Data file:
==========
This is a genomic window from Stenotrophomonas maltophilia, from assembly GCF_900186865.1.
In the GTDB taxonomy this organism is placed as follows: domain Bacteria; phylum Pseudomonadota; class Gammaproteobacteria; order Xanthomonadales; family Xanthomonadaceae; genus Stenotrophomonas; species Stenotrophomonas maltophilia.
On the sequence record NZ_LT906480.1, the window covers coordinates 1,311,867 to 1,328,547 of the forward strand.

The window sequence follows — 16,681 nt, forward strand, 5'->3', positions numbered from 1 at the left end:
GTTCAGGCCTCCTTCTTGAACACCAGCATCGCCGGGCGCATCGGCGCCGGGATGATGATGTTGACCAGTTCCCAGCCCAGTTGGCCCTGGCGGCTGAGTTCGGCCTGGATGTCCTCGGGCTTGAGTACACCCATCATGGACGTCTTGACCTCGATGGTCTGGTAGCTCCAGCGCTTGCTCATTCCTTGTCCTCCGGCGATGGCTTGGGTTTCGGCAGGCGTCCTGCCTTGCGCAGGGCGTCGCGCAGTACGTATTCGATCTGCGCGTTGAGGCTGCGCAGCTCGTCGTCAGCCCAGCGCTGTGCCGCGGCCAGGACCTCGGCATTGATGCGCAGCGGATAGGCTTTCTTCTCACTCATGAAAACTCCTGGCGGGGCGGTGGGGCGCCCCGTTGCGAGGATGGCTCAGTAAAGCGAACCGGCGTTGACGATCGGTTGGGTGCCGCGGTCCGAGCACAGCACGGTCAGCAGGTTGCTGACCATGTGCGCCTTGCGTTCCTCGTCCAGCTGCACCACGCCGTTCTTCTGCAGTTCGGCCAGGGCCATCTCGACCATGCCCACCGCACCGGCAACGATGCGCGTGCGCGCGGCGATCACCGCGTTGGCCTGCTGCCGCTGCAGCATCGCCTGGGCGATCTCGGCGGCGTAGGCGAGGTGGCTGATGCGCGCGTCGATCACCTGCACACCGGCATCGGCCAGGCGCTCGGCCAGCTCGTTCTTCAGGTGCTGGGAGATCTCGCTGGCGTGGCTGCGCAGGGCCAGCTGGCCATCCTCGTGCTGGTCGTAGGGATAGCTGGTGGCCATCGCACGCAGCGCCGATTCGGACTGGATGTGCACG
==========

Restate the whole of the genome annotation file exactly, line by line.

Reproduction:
This is a genomic window from Stenotrophomonas maltophilia, from assembly GCF_900186865.1.
In the GTDB taxonomy this organism is placed as follows: domain Bacteria; phylum Pseudomonadota; class Gammaproteobacteria; order Xanthomonadales; family Xanthomonadaceae; genus Stenotrophomonas; species Stenotrophomonas maltophilia.
On the sequence record NZ_LT906480.1, the window covers coordinates 1,311,867 to 1,328,547 of the forward strand.

The window sequence follows — 16,681 nt, forward strand, 5'->3', positions numbered from 1 at the left end:
GTTCAGGCCTCCTTCTTGAACACCAGCATCGCCGGGCGCATCGGCGCCGGGATGATGATGTTGACCAGTTCCCAGCCCAGTTGGCCCTGGCGGCTGAGTTCGGCCTGGATGTCCTCGGGCTTGAGTACACCCATCATGGACGTCTTGACCTCGATGGTCTGGTAGCTCCAGCGCTTGCTCATTCCTTGTCCTCCGGCGATGGCTTGGGTTTCGGCAGGCGTCCTGCCTTGCGCAGGGCGTCGCGCAGTACGTATTCGATCTGCGCGTTGAGGCTGCGCAGCTCGTCGTCAGCCCAGCGCTGTGCCGCGGCCAGGACCTCGGCATTGATGCGCAGCGGATAGGCTTTCTTCTCACTCATGAAAACTCCTGGCGGGGCGGTGGGGCGCCCCGTTGCGAGGATGGCTCAGTAAAGCGAACCGGCGTTGACGATCGGTTGGGTGCCGCGGTCCGAGCACAGCACGGTCAGCAGGTTGCTGACCATGTGCGCCTTGCGTTCCTCGTCCAGCTGCACCACGCCGTTCTTCTGCAGTTCGGCCAGGGCCATCTCGACCATGCCCACCGCACCGGCAACGATGCGCGTGCGCGCGGCGATCACCGCGTTGGCCTGCTGCCGCTGCAGCATCGCCTGGGCGATCTCGGCGGCGTAGGCGAGGTGGCTGATGCGCGCGTCGATCACCTGCACACCGGCATCGGCCAGGCGCTCGGCCAGCTCGTTCTTCAGGTGCTGGGAGATCTCGCTGGCGTGGCTGCGCAGGGCCAGCTGGCCATCCTCGTGCTGGTCGTAGGGATAGCTGGTGGCCATCGCACGCAGCGCCGATTCGGACTGGATGTGCACG